What Kwarteng’s IR35 changes mean for businesses

  • Describe what the "mini" Budget's changes to IR35 mean
  • Identify the impact on businesses
  • Explain the consequences for contractors
What Kwarteng’s IR35 changes mean for businesses
(Bloomberg/Charlie Bibby)

According to the statement in the chancellor’s September 2022 Growth Plan, the repeal of the complex IR35 off-payroll working rules will “free up time and money” for businesses to engage contractors, but in a radio interview last week former UK prime minister Gordon Brown described the proposed repeals as a "tax avoidance charter".  

While widely welcomed by most businesses and contractors, what might the repeal mean in practice for UK businesses, contractors and HMRC? Will the repeal even make it into the forthcoming Finance Act in order to become law by April 6 2023? 

And will Kwasi Kwarteng’s plan, commitment to embed “tax simplification” at the heart of the tax system and be a core Treasury and HMRC priority, bring any reassurance to businesses and contractors grappling with the complex legal case law defining employment status?

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A confusing set of misnomers 

It has been widely misreported in some media that IR35 itself is being repealed. It is not. The IR35 regime was introduced by Gordon Brown when he was chancellor of the exchequer and it is still in place.

The purpose of IR35 is to ensure that individuals who are really working like employees but providing their services through their limited personal service companies (PSC) broadly pay the same tax and national insurance contributions as people who are employed directly.

Part two chapter eight of the Income Tax (Pensions & Earnings) Act 2003 – the intermediaries legislation commonly known as IR35 – placed the responsibility for assessing the true employment status of the engagement on the contractor.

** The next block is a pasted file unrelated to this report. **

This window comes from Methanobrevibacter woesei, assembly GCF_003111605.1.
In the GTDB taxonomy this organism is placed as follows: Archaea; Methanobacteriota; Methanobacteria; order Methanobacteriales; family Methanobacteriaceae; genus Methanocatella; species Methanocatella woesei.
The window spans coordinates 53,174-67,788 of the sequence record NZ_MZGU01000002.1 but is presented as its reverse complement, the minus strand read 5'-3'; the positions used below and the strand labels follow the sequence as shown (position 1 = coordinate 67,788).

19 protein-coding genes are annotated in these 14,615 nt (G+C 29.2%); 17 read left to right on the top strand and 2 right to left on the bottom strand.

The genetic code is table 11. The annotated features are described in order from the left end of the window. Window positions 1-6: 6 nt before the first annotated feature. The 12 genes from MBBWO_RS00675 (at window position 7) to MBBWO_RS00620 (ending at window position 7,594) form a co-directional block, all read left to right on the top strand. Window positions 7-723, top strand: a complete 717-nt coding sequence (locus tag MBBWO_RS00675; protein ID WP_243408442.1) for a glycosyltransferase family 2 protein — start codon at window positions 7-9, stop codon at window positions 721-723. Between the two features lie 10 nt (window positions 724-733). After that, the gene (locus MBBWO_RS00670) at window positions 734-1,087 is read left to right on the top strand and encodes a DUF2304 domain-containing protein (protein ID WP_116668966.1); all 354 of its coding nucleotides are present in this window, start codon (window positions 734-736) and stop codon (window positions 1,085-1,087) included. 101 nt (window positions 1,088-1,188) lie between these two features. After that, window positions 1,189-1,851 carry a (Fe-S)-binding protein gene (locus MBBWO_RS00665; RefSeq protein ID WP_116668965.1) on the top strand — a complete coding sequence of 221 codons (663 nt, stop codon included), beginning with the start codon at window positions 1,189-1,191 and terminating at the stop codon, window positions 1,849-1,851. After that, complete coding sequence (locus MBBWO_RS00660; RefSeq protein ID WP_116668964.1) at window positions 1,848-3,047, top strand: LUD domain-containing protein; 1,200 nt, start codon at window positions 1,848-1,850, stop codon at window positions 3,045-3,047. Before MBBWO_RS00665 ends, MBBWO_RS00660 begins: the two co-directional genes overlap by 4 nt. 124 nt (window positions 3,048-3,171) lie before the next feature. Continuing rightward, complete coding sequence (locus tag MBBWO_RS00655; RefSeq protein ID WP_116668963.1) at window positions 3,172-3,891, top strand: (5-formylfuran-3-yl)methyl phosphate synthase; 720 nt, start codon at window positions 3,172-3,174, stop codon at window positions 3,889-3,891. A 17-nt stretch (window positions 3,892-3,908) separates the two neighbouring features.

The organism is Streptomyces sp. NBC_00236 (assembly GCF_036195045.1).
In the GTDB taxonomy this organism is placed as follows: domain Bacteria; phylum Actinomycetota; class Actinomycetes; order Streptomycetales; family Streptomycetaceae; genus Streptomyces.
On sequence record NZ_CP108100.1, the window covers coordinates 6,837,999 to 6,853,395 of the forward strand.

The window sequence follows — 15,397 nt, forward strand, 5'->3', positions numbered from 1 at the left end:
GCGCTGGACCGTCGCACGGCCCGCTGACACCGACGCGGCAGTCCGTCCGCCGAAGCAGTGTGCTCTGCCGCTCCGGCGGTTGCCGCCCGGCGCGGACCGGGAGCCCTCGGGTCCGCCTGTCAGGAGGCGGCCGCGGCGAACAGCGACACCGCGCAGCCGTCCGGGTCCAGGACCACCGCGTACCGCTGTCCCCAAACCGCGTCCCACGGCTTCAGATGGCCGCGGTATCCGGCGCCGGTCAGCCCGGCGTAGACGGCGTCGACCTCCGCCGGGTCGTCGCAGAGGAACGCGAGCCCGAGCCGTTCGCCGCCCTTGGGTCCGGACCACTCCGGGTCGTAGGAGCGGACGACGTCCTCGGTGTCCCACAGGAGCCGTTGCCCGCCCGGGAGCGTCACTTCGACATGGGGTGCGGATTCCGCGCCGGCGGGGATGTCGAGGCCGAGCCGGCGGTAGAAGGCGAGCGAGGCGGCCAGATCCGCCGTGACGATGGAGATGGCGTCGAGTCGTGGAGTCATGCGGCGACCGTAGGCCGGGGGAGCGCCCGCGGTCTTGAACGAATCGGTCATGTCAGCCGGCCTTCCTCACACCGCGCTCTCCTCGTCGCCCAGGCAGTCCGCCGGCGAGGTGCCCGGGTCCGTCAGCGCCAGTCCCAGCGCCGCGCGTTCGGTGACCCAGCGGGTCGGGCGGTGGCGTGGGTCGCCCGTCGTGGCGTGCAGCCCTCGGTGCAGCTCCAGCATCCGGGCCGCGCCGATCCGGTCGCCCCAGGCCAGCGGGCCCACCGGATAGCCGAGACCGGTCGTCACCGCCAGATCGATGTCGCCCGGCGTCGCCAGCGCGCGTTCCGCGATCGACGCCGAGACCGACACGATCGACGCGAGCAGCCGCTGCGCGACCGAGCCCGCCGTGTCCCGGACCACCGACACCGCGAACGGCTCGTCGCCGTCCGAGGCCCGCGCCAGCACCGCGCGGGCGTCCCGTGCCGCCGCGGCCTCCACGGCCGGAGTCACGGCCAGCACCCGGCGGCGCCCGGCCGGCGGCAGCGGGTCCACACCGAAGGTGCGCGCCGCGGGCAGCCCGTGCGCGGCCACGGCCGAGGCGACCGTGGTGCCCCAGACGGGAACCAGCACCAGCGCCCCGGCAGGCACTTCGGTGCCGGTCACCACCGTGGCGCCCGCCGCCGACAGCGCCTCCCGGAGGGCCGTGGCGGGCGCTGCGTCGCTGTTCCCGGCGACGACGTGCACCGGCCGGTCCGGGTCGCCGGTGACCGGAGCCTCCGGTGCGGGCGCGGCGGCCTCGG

If the working arrangement between the individual and client was akin to employment, that is, 'inside IR35',  then the intermediary was required to treat payments from the client for services rendered as deemed salary and deduct PAYE accordingly.

This new IR35 regime did not bring in the expected revenue and because of perceived wide-spread non-compliance, reforms were introduced in the form of the off-payroll working  (OPW) rules under chapter 10 of ITEPA.

The OPW rules shifted the liability for assessing employment status and making PAYE deductions when required onto the end-user client. The OPW rules have applied in the public sector since April 2017 and to medium to large private sector businesses with a UK connection since April 2021.

The ITEPA definition of a medium to large business is when it meets two out of the three following tests:

  • annual turnover of £10.2mn;
  • a balance sheet of more than £5.1mn; or
  • more than 50 employees.

It is these OPW reforms under chapter 10 that are being repealed. From April 6 2023 the position reverts to what it was before April 2017 (public sector) and before April 2021 (private sector.

Contractors who provide their services through their personal service company will again be solely responsible for assessing their own employment status and deducting tax and NICs from their fees if they conclude they are a deemed employee. 

A welcome development? 

Kwarteng’s promise that the repeal of the OPW rules will save businesses time and money from April 2023 onwards is a credible one. Businesses will be freed from the considerable burden of producing status determination statements (SDS), confirming what they believe the contractor’s true employment status to be and reasons for their decision.